Causes of Bloat
Canine bloat has many aliases, if you have ever heard the words ‘gastric dilatation-volvulus’ or ‘torsion’ then they were talking about what we more commonly know as bloat. Unfortunately, bloat is worse than it sounds. When we think about bloat or bloating we imagine how it appears on us – usually a full looking stomach after eating a lot, which then goes away within a few hours. It is a similar scenario for dogs, but more serious if left untreated, even life-threatening. It can occur in any dog, but the ones most susceptible are larger breeds such as the Great Dane and the St. Bernard. Treatment of bloat can be complex and cost a lot of money – you should do all you can to prevent it from happening in the first place.
All it takes for bloat to occur is a bad eating habit or habits. There is no doubt about it that dogs love their meal times and when it comes, you only have to turn for one second and it’s been thrown down the hatch – along with a few mouthfuls of air and followed by a bowl full of water. Worse still, after mealtime it’s time to take them out to do their ‘business’ and excited to be outdoors most dogs will not hesitate to get some exercise. If this sound like you and your dog then bloat could be just around the corner or already may be a problem.
Minor cases of bloat might occur with puppies that wolf their food down whilst competing with their siblings. However, they tend to vomit if they have overeaten or belch which can alleviate bloat immediately.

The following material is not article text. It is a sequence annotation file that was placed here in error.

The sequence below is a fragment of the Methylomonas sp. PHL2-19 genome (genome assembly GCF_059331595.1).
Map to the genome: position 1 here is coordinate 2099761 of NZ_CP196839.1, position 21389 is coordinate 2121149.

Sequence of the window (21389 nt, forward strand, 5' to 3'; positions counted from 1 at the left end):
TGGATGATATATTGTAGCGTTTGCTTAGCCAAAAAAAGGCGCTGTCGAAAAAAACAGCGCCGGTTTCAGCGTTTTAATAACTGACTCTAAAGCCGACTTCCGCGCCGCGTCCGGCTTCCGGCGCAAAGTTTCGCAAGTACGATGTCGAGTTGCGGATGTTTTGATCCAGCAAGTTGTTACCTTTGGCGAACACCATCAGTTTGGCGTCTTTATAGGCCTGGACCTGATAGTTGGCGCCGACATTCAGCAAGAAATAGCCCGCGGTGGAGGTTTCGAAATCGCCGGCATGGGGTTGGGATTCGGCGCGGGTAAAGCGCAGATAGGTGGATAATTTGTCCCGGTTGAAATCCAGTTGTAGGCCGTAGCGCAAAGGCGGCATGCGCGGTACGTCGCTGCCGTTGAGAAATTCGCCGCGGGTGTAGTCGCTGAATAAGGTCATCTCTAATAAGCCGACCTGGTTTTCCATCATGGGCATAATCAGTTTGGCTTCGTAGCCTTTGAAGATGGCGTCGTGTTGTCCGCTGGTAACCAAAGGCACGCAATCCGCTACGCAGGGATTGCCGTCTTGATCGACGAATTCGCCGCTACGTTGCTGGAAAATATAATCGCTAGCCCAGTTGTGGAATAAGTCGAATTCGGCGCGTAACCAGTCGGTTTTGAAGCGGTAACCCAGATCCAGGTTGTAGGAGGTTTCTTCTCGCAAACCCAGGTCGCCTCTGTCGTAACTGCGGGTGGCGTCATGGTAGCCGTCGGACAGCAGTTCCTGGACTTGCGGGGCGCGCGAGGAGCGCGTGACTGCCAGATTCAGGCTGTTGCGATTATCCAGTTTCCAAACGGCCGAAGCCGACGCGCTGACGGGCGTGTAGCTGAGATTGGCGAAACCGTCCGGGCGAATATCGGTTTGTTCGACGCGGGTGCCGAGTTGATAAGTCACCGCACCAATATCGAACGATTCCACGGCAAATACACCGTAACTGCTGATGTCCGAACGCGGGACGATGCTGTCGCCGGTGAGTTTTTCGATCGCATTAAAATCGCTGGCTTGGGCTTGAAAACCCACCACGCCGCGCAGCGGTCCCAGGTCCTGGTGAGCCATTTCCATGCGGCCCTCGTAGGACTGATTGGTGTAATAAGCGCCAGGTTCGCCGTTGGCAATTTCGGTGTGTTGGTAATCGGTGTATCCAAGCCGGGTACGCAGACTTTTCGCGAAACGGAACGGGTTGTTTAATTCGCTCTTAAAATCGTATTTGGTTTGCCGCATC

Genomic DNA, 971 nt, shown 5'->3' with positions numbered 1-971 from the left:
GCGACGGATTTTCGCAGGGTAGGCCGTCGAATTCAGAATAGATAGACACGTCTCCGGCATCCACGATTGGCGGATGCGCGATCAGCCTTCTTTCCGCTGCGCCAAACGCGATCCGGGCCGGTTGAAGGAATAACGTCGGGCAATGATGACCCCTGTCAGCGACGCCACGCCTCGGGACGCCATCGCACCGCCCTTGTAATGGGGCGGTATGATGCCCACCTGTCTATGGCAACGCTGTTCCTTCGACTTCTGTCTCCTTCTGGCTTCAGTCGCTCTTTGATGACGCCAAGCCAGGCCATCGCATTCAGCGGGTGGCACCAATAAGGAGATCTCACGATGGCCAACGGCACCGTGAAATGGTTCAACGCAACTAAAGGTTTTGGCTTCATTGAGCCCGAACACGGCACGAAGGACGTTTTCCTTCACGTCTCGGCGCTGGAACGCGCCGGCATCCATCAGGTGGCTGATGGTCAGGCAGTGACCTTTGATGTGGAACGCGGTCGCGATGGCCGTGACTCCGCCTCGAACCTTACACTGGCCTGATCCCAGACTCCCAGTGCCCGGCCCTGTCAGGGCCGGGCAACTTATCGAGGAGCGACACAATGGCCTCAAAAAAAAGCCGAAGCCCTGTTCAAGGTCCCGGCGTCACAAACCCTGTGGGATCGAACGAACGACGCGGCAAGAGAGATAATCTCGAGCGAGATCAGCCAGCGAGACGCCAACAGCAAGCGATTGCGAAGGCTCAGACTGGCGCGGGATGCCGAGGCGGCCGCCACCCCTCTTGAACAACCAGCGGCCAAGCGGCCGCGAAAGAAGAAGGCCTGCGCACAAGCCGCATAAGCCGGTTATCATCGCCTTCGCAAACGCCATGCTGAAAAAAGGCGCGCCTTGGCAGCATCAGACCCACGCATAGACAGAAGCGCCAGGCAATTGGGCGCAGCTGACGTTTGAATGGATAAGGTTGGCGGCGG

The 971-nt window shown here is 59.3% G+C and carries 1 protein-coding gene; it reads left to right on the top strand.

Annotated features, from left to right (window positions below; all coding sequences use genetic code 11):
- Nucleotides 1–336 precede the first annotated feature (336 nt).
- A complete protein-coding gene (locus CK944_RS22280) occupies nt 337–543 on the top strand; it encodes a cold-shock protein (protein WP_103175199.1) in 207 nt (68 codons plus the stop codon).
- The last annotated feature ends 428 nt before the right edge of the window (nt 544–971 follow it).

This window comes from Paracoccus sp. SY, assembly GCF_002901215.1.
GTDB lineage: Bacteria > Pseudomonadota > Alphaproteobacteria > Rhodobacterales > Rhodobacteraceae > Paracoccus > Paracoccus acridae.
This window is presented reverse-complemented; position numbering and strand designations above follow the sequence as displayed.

If it takes place more than once or twice then you must seek advice from your veterinarian who can discuss possible treatments.
Bloat and Physiology
To further understand bloat we have to educate dog owners about the physiology – yes it is in part a science topic but not at all that difficult to comprehend.
Gastric distension makes the dog’s stomach twist in an unnatural way and this is called torsion or volvulus. Twisting can go one of two ways:
• Along the Longitudinal Axis (Torsion)
• Along the Mesenteric Axis (Volvulus)
In turn, this twisting motion blocks the esophagus pipe and your dog will not be able to belch or vomit to alleviate the bloating. It can also hinder the spleen and stop blood flow. It gets more complex from here on but it has disastrous effects on the body – there will be a build up of toxins, and organs will cease to work properly, stomach rupturing is also a possibility.
Typical symptoms to look out for include excessive salivating, retching, fatigue and a general weakness.
Treatment and Prevention
If any signs of bloat occur in your dog then don’t hesitate to seek the advice from a certified veterinarian, perhaps warning them of your intended visit so that they can prepare beforehand. Your canine friend will be under shock from GDV and will receive both steroids and IV fluids straight away. Antibiotics may also be given at this stage. Then they will attempt to treat the bloat by decompression and the use of a gastric levage to empty the contents of the stomach.
More often than not, the dog will need gastroplexy surgery to untwist the stomach and anchor the stomach back in place. Long term you will need to change the dog’s eating habits and give special Dog Food and/or medication.
To prevent this occurring you should see that your dog is fed several times a day as opposed to just one meal which could make the eating process a slower and more enjoyable one. Train them not to gulp down food and wait for an hour or two before taking them for a walk.
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